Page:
Small object of desire #17 – The Meaning of Liff

Talking of neologisms (see SOOD#16) reminded me of this.

Yes, you read that correctly – Liff not Life. 

The Meaning of Liff is a slim volume I treasure, the very definition of a small object of desire. I dip into whenever I need a quick pick me up. Never fails to make me laugh or at least go ‘hmmm…’

Written by Douglas Adams (of A Hitchhiker’s Guide to the Galaxy fame) and John Lloyd, it is best described by the preface to the first edition, 1983:

In Life*, there are many hundreds of common experiences, feelings, situations and even objects which we all know and recognize, but for which no words exist.

On the other hand, the world is littered with thousands of spare words which spend their time doing nothing but loafing about on signposts pointing at places.

Our job, as we see it, is to get these words down off the signposts and into the mouths of babes and sucklings and so on, where they can start earning their keep in everyday conversation and make a more positive contribution to society. 

*And, indeed in Liff.

Just in case it escaped your notice, the words and definitions in The Meaning of Liff derive from place names. 

Some of my favourites:

AMERSHAM n. The sneeze which tickles but never comes. (Thought to derive from the Metropolitan Line tube station of the same name where the rails always rattle but the train never arrives.)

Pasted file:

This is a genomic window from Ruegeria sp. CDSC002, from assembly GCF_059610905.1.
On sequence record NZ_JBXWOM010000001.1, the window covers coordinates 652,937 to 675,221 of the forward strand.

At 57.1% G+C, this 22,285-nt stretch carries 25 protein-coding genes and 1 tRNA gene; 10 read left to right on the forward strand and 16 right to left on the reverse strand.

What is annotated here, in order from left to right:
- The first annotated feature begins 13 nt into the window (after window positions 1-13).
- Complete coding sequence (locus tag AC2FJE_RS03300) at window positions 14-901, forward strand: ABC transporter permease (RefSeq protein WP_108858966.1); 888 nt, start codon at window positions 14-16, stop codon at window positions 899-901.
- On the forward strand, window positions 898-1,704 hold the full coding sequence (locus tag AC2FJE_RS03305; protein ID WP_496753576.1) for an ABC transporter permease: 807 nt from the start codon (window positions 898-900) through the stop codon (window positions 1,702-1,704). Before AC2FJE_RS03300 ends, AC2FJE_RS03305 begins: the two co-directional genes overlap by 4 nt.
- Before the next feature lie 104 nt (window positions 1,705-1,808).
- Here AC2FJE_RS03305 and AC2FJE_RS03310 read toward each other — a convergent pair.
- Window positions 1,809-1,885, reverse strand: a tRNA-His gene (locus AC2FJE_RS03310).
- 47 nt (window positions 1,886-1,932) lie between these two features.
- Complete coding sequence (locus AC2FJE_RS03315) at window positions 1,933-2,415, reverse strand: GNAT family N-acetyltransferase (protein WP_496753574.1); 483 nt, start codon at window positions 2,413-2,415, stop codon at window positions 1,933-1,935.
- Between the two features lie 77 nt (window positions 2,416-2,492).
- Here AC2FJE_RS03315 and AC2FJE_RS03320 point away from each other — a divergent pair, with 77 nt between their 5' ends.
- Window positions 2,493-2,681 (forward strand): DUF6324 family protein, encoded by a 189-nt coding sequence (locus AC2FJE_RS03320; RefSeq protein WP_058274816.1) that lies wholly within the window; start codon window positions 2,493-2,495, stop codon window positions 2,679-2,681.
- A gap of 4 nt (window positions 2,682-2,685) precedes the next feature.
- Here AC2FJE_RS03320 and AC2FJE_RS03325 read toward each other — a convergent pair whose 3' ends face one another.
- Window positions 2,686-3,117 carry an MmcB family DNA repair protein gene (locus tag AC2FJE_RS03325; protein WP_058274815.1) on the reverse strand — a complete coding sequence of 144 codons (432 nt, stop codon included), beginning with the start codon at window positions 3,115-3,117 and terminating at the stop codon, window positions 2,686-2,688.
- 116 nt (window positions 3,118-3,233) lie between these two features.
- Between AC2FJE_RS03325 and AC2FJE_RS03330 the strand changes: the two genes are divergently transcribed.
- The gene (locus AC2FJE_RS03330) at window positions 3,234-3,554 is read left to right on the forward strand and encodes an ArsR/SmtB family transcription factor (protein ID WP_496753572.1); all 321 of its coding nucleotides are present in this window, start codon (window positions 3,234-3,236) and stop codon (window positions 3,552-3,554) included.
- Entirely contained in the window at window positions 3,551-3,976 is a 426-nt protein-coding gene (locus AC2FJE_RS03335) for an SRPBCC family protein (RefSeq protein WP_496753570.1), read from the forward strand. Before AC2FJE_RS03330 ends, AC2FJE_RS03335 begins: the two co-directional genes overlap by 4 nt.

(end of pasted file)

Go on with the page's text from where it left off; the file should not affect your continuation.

BODMIN n. The irrational and inevitable discrepancy between the amount pooled and the amount needed when a large group of people try to pay a bill together after a meal.

CHICAGO n. The foul-smelling wind that precedes an underground railway train.

EPSOM n. An entry in a diary (such as a date or a set of initials) or a name and address in your address book, which you haven’t the faintest idea what it’s doing there.

FRING n. The noise made by light bulb that has just shone its last.

HOVE adj. Descriptive of the expression seen on the face of one person in the presence of another who clearly isn’t going to stop talking for a very long time.

KENTUCKY adv. Fitting exactly and satisfyingly. The cardboard box that slides neatly into an exact space in a garage, or the last book which exactly fills a bookshelf, is said to fit ‘real nice and kentucky’.

LIFF n. A book, the contents of which are totally belied by its cover.  For instance, any book the dust jacket of which bears the words ‘This book will change your life’.

LUSBY n. The fold of flesh pushing forward over the top of a bra which is too small for the lady inside it.

Now who can say they haven’t experienced any of those things? I actually use ‘lusby’ quite a lot these days. You see it on the streets everyday. And it’s amazing how much satisfaction I get from saying “nice and Kentucky” when something fits nicely into the space designated for it. 

There’s a facebook group about The Meaning of Liff (there’s a facebook group for just about everything these days) and the Flickr group is dedicated to photographing the places and words from the The Meaning of Liff or The Deeper Meaning of Liff.

And these guys – http://themeaningofliff.com/ – continue the fine tradition.

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